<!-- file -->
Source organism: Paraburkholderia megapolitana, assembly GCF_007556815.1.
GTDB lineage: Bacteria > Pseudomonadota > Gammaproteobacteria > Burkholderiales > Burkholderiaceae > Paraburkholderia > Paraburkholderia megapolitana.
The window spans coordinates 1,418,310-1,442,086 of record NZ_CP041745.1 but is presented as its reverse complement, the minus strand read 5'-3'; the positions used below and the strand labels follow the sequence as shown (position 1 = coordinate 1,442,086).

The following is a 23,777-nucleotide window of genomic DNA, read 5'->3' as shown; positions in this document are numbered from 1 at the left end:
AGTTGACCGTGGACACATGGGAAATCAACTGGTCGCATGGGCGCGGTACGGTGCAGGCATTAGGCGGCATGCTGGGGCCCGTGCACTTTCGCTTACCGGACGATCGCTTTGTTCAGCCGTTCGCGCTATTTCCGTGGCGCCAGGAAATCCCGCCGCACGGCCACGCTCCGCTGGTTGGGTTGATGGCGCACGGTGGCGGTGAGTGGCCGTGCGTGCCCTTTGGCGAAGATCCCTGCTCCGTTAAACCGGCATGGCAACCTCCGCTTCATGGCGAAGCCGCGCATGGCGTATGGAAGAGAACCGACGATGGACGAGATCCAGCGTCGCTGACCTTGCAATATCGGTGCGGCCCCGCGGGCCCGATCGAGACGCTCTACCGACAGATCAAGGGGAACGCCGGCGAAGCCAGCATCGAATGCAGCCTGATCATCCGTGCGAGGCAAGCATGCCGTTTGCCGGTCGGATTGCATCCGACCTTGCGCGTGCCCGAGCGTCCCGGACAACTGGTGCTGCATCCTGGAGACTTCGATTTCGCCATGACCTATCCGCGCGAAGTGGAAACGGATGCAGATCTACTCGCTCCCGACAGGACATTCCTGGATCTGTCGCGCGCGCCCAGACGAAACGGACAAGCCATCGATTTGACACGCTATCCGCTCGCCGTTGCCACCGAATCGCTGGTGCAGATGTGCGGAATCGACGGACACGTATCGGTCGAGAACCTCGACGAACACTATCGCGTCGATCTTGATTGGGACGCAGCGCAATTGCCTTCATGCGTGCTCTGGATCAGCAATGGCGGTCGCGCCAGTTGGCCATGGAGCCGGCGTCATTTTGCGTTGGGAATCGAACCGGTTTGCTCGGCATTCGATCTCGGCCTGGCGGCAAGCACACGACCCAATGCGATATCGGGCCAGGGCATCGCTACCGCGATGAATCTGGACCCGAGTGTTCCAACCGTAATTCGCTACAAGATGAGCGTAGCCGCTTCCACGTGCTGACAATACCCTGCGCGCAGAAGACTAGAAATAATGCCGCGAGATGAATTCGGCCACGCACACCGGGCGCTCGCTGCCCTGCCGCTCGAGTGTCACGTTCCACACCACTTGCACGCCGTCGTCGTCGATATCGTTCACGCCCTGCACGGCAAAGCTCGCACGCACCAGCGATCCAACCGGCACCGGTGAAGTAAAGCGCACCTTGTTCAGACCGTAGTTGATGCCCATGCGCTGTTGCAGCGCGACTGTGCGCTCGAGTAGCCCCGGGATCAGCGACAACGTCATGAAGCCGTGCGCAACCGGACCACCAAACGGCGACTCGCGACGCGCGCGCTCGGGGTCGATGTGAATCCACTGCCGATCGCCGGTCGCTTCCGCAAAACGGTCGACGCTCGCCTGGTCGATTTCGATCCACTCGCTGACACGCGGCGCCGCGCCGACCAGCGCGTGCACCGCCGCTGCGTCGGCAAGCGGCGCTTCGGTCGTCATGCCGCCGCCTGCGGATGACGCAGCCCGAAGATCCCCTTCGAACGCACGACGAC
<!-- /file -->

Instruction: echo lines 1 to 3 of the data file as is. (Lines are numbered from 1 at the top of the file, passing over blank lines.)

Source organism: Paraburkholderia megapolitana, assembly GCF_007556815.1.
GTDB lineage: Bacteria > Pseudomonadota > Gammaproteobacteria > Burkholderiales > Burkholderiaceae > Paraburkholderia > Paraburkholderia megapolitana.
The window spans coordinates 1,418,310-1,442,086 of record NZ_CP041745.1 but is presented as its reverse complement, the minus strand read 5'-3'; the positions used below and the strand labels follow the sequence as shown (position 1 = coordinate 1,442,086).